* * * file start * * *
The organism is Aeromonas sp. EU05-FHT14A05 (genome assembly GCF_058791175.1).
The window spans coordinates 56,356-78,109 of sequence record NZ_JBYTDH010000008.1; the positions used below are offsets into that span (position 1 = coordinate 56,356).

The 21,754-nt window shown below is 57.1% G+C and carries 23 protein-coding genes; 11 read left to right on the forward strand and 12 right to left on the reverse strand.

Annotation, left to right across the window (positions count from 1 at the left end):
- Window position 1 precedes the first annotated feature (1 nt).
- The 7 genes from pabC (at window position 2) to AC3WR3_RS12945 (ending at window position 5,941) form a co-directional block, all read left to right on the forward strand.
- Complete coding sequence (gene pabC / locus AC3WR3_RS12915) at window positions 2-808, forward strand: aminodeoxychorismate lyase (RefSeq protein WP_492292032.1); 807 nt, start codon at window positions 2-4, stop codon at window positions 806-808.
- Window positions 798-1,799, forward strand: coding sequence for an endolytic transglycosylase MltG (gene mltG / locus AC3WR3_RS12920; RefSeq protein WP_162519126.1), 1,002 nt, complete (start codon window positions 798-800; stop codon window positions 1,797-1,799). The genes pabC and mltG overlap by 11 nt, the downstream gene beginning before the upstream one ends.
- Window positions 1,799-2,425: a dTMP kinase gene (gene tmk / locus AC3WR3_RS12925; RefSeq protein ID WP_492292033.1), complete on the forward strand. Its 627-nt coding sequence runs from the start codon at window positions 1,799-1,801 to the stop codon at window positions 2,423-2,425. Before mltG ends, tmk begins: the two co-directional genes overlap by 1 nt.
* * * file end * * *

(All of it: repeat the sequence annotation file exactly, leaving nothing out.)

The organism is Aeromonas sp. EU05-FHT14A05 (genome assembly GCF_058791175.1).
The window spans coordinates 56,356-78,109 of sequence record NZ_JBYTDH010000008.1; the positions used below are offsets into that span (position 1 = coordinate 56,356).

The 21,754-nt window shown below is 57.1% G+C and carries 23 protein-coding genes; 11 read left to right on the forward strand and 12 right to left on the reverse strand.

Annotation, left to right across the window (positions count from 1 at the left end):
- Window position 1 precedes the first annotated feature (1 nt).
- The 7 genes from pabC (at window position 2) to AC3WR3_RS12945 (ending at window position 5,941) form a co-directional block, all read left to right on the forward strand.
- Complete coding sequence (gene pabC / locus AC3WR3_RS12915) at window positions 2-808, forward strand: aminodeoxychorismate lyase (RefSeq protein WP_492292032.1); 807 nt, start codon at window positions 2-4, stop codon at window positions 806-808.
- Window positions 798-1,799, forward strand: coding sequence for an endolytic transglycosylase MltG (gene mltG / locus AC3WR3_RS12920; RefSeq protein WP_162519126.1), 1,002 nt, complete (start codon window positions 798-800; stop codon window positions 1,797-1,799). The genes pabC and mltG overlap by 11 nt, the downstream gene beginning before the upstream one ends.
- Window positions 1,799-2,425: a dTMP kinase gene (gene tmk / locus AC3WR3_RS12925; RefSeq protein ID WP_492292033.1), complete on the forward strand. Its 627-nt coding sequence runs from the start codon at window positions 1,799-1,801 to the stop codon at window positions 2,423-2,425. Before mltG ends, tmk begins: the two co-directional genes overlap by 1 nt.